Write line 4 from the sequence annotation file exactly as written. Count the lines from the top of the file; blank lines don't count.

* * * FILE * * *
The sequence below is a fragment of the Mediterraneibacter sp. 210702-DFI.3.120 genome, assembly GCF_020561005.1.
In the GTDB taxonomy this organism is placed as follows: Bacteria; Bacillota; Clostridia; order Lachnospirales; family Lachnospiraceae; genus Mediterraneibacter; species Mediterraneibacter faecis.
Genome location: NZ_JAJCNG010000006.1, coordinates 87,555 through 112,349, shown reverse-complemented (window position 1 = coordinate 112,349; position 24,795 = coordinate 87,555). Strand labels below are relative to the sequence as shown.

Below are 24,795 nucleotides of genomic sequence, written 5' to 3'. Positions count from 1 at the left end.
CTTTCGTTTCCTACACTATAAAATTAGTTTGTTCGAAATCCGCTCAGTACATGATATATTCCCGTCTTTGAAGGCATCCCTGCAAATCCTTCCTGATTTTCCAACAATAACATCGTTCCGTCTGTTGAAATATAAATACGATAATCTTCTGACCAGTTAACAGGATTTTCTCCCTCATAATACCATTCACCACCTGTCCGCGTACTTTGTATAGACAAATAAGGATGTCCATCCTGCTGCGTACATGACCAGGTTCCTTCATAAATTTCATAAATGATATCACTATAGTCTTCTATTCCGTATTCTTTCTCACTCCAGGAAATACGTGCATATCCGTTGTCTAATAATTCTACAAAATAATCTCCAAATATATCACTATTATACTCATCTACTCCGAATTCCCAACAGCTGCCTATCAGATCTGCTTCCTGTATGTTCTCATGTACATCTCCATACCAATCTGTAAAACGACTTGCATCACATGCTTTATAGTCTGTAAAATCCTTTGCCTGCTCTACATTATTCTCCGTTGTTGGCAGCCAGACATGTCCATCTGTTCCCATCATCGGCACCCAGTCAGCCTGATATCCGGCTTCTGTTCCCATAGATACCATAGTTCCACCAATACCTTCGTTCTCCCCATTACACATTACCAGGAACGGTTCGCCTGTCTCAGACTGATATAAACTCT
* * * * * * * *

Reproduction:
Below are 24,795 nucleotides of genomic sequence, written 5' to 3'. Positions count from 1 at the left end.